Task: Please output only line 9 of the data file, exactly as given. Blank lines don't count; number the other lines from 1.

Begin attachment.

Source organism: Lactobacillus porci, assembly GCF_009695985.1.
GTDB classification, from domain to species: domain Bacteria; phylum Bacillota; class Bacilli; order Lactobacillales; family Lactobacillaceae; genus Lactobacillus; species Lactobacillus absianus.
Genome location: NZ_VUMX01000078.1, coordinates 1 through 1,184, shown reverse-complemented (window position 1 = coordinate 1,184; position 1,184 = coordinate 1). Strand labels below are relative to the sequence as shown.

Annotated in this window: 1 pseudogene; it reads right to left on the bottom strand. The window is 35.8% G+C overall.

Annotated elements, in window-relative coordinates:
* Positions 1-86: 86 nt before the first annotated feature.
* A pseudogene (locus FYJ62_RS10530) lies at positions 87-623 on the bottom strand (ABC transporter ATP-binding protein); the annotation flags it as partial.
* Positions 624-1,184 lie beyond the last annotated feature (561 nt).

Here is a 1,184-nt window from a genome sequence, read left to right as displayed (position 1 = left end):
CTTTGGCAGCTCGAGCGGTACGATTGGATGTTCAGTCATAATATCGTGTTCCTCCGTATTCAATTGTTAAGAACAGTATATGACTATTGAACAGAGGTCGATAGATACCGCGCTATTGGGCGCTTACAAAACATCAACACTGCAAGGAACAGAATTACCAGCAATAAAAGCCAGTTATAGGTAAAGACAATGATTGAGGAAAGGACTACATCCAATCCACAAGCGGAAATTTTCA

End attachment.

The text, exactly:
Here is a 1,184-nt window from a genome sequence, read left to right as displayed (position 1 = left end):